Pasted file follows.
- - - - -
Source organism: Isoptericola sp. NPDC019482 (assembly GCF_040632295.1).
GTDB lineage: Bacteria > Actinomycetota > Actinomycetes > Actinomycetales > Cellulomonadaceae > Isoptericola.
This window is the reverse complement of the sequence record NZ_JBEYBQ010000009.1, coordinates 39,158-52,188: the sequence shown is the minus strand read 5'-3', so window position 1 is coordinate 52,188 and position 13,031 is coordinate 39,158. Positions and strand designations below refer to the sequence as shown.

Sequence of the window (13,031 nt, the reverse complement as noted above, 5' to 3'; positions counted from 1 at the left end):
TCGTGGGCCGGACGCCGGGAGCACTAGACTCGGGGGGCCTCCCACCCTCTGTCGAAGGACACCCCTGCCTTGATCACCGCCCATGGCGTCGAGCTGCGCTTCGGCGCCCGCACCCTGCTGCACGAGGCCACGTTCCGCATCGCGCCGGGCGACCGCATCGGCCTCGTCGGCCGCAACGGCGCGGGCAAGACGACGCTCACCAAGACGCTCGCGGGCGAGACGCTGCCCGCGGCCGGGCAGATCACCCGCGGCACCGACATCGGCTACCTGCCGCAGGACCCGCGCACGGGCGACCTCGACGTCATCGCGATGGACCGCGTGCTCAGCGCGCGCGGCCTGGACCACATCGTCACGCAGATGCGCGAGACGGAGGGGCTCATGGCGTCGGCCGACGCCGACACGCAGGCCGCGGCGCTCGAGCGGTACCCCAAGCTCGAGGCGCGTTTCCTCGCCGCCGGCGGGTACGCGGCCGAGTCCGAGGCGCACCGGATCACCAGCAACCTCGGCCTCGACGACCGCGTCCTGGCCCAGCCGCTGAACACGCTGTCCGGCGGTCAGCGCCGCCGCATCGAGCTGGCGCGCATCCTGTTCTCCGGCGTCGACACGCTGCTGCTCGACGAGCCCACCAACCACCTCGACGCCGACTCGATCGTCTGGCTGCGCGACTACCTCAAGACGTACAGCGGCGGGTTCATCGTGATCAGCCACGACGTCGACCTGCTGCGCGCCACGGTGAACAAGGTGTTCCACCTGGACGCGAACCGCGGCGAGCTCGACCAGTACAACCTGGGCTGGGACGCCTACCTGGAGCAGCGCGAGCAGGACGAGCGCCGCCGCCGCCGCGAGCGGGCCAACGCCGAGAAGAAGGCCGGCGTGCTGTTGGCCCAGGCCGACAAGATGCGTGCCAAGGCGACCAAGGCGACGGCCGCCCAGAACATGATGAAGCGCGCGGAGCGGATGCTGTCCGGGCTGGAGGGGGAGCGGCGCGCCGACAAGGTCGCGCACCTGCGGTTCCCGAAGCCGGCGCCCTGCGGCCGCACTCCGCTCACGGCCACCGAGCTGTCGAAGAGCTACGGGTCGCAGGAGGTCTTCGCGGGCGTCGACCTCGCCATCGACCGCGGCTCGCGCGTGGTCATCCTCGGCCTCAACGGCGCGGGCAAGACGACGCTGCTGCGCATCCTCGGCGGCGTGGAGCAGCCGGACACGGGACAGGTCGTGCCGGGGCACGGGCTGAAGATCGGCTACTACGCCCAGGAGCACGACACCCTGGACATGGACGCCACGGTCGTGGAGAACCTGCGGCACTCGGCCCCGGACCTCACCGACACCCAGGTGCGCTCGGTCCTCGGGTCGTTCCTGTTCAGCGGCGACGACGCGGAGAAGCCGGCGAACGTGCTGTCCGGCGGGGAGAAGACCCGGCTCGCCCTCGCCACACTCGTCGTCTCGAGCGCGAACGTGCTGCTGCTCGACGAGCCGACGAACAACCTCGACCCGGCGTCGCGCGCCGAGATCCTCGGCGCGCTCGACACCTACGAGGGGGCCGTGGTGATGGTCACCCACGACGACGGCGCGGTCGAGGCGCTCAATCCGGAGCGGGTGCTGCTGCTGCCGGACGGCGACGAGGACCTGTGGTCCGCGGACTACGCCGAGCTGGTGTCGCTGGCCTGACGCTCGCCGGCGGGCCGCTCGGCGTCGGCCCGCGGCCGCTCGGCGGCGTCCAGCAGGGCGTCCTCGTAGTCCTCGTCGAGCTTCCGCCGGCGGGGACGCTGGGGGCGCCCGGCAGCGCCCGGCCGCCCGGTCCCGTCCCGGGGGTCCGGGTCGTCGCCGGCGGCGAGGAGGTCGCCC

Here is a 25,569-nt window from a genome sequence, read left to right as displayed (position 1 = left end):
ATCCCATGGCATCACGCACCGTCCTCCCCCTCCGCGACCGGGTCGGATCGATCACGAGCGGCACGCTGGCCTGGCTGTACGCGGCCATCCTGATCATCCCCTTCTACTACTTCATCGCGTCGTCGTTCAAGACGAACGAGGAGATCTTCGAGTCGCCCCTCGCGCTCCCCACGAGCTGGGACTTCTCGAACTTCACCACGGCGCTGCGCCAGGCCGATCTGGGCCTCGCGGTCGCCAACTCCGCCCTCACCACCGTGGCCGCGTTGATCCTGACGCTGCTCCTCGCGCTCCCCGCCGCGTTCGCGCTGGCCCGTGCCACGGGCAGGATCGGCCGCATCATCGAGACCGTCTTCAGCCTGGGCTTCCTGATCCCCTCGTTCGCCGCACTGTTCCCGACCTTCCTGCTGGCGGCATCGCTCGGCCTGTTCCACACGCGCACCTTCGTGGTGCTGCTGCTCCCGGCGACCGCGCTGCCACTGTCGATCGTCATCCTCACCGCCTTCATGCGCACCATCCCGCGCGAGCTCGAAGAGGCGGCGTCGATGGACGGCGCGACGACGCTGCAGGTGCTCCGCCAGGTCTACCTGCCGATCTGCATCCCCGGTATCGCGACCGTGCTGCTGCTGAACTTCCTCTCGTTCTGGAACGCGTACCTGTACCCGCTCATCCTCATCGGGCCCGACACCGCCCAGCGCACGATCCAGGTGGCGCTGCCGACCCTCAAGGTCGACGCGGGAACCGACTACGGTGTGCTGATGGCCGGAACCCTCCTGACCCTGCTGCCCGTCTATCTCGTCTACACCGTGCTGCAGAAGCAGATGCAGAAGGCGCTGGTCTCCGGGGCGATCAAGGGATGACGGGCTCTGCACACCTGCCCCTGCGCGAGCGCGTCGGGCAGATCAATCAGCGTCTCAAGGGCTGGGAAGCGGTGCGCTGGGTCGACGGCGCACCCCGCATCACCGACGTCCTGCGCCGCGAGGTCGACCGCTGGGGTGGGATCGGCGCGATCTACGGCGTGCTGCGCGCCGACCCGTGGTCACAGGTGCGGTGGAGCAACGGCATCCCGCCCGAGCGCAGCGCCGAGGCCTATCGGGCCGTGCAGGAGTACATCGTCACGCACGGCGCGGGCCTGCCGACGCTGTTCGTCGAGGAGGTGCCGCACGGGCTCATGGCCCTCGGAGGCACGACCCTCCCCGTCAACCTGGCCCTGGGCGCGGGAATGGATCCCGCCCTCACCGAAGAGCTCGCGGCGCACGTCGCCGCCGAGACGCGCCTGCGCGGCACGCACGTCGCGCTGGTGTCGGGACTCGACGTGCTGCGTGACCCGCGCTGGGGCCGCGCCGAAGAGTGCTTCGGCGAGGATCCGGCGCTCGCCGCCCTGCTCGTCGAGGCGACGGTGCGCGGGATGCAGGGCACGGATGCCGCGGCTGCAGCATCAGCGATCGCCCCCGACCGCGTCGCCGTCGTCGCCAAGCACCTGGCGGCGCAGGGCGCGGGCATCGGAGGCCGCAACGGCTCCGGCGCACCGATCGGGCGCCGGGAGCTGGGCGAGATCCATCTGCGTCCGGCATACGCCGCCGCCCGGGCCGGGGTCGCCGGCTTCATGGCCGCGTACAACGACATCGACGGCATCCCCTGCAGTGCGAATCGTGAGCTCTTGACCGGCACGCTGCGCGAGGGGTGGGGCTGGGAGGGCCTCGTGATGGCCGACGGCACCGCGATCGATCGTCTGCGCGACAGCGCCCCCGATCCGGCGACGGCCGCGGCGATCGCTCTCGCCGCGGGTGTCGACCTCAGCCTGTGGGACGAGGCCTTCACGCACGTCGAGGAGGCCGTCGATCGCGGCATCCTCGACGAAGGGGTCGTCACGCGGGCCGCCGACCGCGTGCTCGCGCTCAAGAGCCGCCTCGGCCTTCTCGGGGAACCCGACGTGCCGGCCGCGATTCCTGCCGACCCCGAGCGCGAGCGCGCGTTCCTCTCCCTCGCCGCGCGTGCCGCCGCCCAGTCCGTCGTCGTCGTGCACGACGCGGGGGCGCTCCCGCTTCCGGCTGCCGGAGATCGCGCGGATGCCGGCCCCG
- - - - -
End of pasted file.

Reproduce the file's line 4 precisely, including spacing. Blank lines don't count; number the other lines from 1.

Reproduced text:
Sequence of the window (13,031 nt, the reverse complement as noted above, 5' to 3'; positions counted from 1 at the left end):